Can in-house lawyers ‘Work Out Loud’?

‘Working Out Loud’ (WOL) is a way of working which advocates sharing work-in-progress across a network or community of people and getting (and giving) feedback to help improve the outcome.

Steve Bynghall on 12/11/18

Lawyers don’t have a reputation as people who are necessarily open to sharing what they are working on with others or exposing work-in-progress to wider scrutiny, of course, that absolutely needs to be the case because of strict confidentiality, and because outputs must be authoritative and final, not “in draft”. Therefore, on face value, there seems little in the philosophy of that might be attractive for in-house legal teams.

What is Working Out Loud?

WOL is a movement which has gained popularity over the last three years. It advocates building up networks and closer collaboration with colleagues, largely through sharing work-in-progress with others for input and being transparent about what is being worked upon. The use of social media tools such as blogs, both internal - and external-facing, is often regarded as helping facilitate WOL, but the use of face-to-face meetings is also encouraged.

Perhaps the most prominent exponent of WOL is John Stepper, a consultant who worked at Deutsche Bank for many years, and whose book “Working Out Loud”  advocates five main pillars of WOL:

  • Make your work visible
  • Lead with generosity
  • Build a social network
  • Make it purposeful
  • Have a growth mindset

Stepper’s book is well worth a read particularly for its pragmatic application of WOL. He’s piloted the idea of “Circles” – small private groups where you can share work in a safe (and confidential) space which help people to develop WOL-related habits.  The book also rescues WOL from being a bit of a woolly concept to one which is much more about personal development.

Working out Loud for in-house lawyers

At first glance, WOL for in-house legal teams, can look like a non-starter. There’s also the highly off-putting name which I personally don’t like, but I think WOL is worth having a closer look at.  Here are six areas in which WOL could be of value to in-house lawyers.

Breaking down siloes with colleagues

Professionally speaking, in-house legal teams can find themselves relatively isolated and misunderstood. That can be down to the specialist professional activities they are involved in and even fueled by wider perceptions about lawyers. WOL provides methods of working which can help to break down siloes with colleagues from other professions by encouraging networking but also provide a working style which undermines negative perception of ‘high-powered’ lawyers. A more open and transparent way of working is quite possibly not what your colleagues are expecting.

Adding value to the business

In many of the knowledge articles on CLL’s website we’ve stressed the valuable contribution which in-house lawyers provide to organisations, even though there can be a perception that in-house lawyers are resolutely un-commercial and lack awareness in this area. WOL is an opportunity to completely break that perception.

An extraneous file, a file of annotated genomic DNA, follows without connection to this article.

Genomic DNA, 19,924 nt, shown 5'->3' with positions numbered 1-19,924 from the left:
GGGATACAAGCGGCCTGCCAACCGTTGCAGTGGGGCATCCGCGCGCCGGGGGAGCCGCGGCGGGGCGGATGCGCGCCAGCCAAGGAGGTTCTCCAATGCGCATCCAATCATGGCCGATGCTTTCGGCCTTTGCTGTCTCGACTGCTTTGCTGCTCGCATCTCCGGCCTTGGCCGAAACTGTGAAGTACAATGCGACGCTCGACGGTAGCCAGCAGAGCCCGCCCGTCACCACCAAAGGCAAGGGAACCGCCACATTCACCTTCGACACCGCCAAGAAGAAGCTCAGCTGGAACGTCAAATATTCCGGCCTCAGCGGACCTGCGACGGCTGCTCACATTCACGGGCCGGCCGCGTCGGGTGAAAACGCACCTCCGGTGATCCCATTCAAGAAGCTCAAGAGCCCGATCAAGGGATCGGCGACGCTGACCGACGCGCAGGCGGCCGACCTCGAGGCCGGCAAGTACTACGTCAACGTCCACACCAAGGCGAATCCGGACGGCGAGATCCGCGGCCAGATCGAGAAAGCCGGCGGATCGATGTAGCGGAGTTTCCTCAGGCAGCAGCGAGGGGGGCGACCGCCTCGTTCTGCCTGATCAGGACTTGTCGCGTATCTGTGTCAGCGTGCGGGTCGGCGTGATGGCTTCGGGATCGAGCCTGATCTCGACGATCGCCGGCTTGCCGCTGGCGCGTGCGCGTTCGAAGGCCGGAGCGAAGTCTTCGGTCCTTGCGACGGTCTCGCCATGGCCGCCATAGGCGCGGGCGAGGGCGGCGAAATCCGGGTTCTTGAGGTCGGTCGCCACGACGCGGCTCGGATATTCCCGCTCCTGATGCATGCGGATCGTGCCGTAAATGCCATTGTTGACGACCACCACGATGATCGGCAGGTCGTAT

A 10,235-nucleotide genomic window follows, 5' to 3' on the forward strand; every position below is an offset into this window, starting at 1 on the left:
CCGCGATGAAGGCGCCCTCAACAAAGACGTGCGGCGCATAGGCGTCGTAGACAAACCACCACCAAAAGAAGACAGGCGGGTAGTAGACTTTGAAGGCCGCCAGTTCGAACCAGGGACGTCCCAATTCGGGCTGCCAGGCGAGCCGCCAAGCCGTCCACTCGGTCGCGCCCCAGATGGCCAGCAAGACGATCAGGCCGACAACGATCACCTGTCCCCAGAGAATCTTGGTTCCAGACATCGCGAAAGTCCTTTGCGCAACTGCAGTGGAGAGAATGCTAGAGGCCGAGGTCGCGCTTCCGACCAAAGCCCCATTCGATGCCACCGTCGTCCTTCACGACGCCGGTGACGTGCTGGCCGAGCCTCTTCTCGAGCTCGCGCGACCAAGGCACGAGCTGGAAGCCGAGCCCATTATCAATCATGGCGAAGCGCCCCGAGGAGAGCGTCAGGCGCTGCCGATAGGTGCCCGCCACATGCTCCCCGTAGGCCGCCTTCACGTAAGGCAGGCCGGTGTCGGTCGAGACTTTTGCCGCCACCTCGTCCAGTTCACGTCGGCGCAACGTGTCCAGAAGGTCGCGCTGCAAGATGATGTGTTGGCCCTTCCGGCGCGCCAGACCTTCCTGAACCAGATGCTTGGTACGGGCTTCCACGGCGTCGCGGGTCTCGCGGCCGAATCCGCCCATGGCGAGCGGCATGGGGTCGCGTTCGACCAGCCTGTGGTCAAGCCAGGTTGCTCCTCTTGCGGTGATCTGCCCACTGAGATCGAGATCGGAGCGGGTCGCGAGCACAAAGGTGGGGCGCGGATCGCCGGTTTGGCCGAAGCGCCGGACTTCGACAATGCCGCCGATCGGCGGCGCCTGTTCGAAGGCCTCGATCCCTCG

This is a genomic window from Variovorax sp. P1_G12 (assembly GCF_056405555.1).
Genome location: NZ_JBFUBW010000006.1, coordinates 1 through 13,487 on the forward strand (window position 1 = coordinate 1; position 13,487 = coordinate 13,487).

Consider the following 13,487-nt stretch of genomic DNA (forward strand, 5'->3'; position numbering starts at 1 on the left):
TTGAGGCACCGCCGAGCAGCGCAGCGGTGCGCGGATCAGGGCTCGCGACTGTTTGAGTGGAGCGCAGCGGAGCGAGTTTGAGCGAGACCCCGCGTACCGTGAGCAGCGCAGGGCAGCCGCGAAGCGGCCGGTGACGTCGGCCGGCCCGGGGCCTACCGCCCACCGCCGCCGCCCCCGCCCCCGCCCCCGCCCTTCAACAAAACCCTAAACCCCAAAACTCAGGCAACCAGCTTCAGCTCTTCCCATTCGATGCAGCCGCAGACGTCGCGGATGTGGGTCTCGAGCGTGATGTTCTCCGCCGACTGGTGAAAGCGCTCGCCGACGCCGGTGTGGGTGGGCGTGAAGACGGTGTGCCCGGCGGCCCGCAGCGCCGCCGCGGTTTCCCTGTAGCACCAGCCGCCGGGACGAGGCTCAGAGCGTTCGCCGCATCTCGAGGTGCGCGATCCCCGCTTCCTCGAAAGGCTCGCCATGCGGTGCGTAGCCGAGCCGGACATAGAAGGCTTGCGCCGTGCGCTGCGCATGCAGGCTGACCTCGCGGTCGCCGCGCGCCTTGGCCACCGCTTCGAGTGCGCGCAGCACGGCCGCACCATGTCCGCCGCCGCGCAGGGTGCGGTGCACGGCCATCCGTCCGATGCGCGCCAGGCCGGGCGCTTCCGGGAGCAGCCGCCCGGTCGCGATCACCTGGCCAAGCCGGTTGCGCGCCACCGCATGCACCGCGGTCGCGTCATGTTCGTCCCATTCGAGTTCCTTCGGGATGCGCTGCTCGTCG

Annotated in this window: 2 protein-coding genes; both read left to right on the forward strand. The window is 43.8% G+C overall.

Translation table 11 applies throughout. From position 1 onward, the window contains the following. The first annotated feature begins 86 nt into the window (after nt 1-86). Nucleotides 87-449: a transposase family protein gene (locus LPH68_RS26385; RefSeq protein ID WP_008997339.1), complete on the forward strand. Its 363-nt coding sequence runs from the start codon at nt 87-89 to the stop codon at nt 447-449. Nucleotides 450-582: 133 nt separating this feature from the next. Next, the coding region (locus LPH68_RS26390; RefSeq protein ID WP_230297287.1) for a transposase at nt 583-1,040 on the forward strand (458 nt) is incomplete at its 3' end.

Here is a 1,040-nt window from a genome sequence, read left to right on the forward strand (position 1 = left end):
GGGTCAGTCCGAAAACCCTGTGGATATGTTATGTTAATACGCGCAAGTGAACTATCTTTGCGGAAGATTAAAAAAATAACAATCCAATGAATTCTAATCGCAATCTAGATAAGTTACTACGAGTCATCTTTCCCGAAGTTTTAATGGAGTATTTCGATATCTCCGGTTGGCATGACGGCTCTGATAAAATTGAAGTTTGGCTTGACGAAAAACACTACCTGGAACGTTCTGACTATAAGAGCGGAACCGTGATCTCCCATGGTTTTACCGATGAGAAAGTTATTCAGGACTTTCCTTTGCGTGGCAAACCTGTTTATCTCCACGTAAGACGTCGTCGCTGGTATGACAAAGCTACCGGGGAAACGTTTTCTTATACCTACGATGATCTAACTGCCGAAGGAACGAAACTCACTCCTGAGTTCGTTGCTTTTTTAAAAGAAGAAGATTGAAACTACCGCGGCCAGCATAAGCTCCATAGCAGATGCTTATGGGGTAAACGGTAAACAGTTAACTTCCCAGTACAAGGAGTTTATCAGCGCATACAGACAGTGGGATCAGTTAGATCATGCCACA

Inviting feedback on an idea that actually demonstrates creative thinking, commercial acumen and also shows you are easy to work with, can help in-house legal teams add value to the business.

Improving team dynamics

Within larger in-house teams, but even in smaller teams too, WOL can help to alter team dynamics and provide a more cohesive process where all team members feel they are adding value.  Breaking down hierarchies in a controlled way can help junior staff feel valued, improve trust and transparency and, in the end, produce better outcomes. WOL doesn’t need to undermine reporting lines or existing review processes as long as it is framed in the right way.  

Driving learning for individuals and teams

The 70-20-10 learning model suggests that 70 percent of learning and development comes from on the job experience, with 20 per cent from learning form peers and 10 per cent from more formal training. Arguably WOL can present a structured learning opportunity for the 20 percent which comes from learning with peers. I think this is particularly the case for more junior members of a team, but senior in-house legal professionals may also find themselves pleasantly surprised that they are gaining new perspectives, fresh ideas and learning techniques from others.

Building bridges with employees

Arguably, in-house lawyers have a role to play in helping to educate employees on how to minimise risks for the organisation they work for. Working out Loud with the rest of your organisation to help minimise risk can provide both interesting input but also drive buy-in.

Further personal and professional development

It’s not always easy being an in-house counsel, particularly if you are the sole person, or if you’re in your first role just coming out of a legal firm. For example, Imposter Syndrome can be a symptom of not feeling supported, or of inexperience. WOL can really help to build up a support network either with other in-house teams or your colleagues in other support functions.

A problem shared is better than a problem that festers, and you may get a pragmatic perspective on your position. Similarly the feedback you give to others – and the feeling that you’ve added value yourself- can be remarkably powerful.

Take a look at Working Out Loud

Working Out Loud isn’t for everybody, but there may be some aspects of it which you find interesting and valuable. It’s worth Googling away, reading the book by John Stepper and seeing if it can work for you.

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